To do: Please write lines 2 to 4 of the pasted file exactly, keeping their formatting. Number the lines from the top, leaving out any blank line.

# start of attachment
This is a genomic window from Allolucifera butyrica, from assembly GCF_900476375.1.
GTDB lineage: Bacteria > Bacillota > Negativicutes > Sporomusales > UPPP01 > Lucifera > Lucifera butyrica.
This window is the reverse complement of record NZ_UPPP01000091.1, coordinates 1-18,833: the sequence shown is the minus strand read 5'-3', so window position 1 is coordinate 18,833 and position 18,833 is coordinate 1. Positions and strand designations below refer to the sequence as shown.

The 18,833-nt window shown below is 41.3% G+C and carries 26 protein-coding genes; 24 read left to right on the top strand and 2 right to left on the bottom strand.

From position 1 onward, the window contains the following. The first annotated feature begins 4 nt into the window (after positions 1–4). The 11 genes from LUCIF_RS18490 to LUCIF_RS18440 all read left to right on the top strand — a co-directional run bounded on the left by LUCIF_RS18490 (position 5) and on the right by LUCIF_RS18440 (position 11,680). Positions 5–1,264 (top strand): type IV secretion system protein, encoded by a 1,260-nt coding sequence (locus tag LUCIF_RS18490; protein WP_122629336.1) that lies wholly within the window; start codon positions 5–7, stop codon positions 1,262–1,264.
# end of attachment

GTDB lineage: Bacteria > Bacillota > Negativicutes > Sporomusales > UPPP01 > Lucifera > Lucifera butyrica.
This window is the reverse complement of record NZ_UPPP01000091.1, coordinates 1-18,833: the sequence shown is the minus strand read 5'-3', so window position 1 is coordinate 18,833 and position 18,833 is coordinate 1. Positions and strand designations below refer to the sequence as shown.

The 18,833-nt window shown below is 41.3% G+C and carries 26 protein-coding genes; 24 read left to right on the top strand and 2 right to left on the bottom strand.